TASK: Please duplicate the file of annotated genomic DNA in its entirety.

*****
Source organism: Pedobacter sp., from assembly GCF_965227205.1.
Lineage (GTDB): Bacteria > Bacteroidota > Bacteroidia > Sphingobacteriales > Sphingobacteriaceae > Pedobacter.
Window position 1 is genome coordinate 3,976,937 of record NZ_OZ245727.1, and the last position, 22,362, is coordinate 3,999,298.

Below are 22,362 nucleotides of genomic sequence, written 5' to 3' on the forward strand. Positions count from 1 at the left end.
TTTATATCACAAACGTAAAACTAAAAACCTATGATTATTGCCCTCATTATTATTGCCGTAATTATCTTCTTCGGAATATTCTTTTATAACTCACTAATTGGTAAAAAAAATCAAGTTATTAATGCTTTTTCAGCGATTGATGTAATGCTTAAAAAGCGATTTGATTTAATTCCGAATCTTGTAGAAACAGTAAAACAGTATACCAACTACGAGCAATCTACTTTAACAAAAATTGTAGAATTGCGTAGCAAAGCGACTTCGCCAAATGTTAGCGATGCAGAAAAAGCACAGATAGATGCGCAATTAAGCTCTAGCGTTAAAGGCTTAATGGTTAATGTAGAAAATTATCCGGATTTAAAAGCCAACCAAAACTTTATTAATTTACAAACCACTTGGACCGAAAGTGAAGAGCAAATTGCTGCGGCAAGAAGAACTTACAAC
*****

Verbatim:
Source organism: Pedobacter sp., from assembly GCF_965227205.1.
Lineage (GTDB): Bacteria > Bacteroidota > Bacteroidia > Sphingobacteriales > Sphingobacteriaceae > Pedobacter.
Window position 1 is genome coordinate 3,976,937 of record NZ_OZ245727.1, and the last position, 22,362, is coordinate 3,999,298.

Below are 22,362 nucleotides of genomic sequence, written 5' to 3' on the forward strand. Positions count from 1 at the left end.
TTTATATCACAAACGTAAAACTAAAAACCTATGATTATTGCCCTCATTATTATTGCCGTAATTATCTTCTTCGGAATATTCTTTTATAACTCACTAATTGGTAAAAAAAATCAAGTTATTAATGCTTTTTCAGCGATTGATGTAATGCTTAAAAAGCGATTTGATTTAATTCCGAATCTTGTAGAAACAGTAAAACAGTATACCAACTACGAGCAATCTACTTTAACAAAAATTGTAGAATTGCGTAGCAAAGCGACTTCGCCAAATGTTAGCGATGCAGAAAAAGCACAGATAGATGCGCAATTAAGCTCTAGCGTTAAAGGCTTAATGGTTAATGTAGAAAATTATCCGGATTTAAAAGCCAACCAAAACTTTATTAATTTACAAACCACTTGGACCGAAAGTGAAGAGCAAATTGCTGCGGCAAGAAGAACTTACAAC